Curing Madness?: A Social and Cultural History of Insanity in Colonial North India, 1800-1950s
Oxford University Press, 2021 - History - 316 pages
Curing Madness? focusses on the institutional and non-institutional histories of madness in colonial north India. It proves that 'madness' and its 'cure' are shifting categories which assumed new meanings and significance as knowledge travelled across cultural, medical, national, and regional boundaries.
The book examines governmental policies, legal processes, diagnosis and treatment, and individual case histories by looking closely at asylums in Agra, Benaras, Bareilly, Lucknow, Delhi, and Lahore. Rajpal highlights that only a few mentally ill ended up in asylums; most people suffering from insanity were cared for by their families and local vaidyas, ojhas, and pundits. These practitioners of traditional medicine had to reinvent themselves to retain their relevance as Western medical knowledge was widely disseminated in colonial India. Evidence of this is found in the Hindi medical advice literature of the era. Taking these into account Shilpi Rajpal moves beyond asylum-centric histories to examine extensive archival materials gathered from various repositories.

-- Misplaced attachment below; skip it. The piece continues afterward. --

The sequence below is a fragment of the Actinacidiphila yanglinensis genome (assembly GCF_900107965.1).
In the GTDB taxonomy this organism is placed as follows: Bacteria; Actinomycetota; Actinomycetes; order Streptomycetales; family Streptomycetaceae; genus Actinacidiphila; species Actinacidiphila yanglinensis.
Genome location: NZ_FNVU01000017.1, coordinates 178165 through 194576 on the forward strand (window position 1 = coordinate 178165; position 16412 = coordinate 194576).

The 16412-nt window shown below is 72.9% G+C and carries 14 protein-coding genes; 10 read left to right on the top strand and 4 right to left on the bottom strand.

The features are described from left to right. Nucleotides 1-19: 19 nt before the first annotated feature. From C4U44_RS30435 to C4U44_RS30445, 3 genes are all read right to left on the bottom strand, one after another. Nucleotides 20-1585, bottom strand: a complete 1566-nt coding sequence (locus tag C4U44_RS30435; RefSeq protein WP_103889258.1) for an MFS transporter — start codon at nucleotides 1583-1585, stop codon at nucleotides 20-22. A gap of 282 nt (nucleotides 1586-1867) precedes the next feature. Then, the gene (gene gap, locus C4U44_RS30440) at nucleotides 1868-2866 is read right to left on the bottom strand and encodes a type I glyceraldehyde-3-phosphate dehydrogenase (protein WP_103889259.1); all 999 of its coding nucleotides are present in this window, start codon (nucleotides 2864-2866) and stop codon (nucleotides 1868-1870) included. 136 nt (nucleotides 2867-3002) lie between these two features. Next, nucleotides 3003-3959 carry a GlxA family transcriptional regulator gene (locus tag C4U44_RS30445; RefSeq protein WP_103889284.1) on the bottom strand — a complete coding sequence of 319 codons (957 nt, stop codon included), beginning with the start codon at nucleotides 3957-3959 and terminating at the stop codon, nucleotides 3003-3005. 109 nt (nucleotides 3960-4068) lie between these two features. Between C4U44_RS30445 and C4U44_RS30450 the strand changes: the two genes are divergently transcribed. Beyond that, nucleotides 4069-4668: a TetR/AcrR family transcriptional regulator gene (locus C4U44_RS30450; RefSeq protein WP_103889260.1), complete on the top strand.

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This is an excellent book narrating the story of curing insanity (or not!) in colonial North India. Rajpal has visited dusty archives in remote locations, and institutions as varied as the Agra and Lahore mental asylums, with their roots in colonial times, to construct her narrative. The result is not just an impressive historical tome, but also an account where the stories of those deemed “insane” occupy centre stage, even as the author weighs in on larger debates about how the inequities and asymmetries of colonialism impinged upon the care and cure of madness in north India.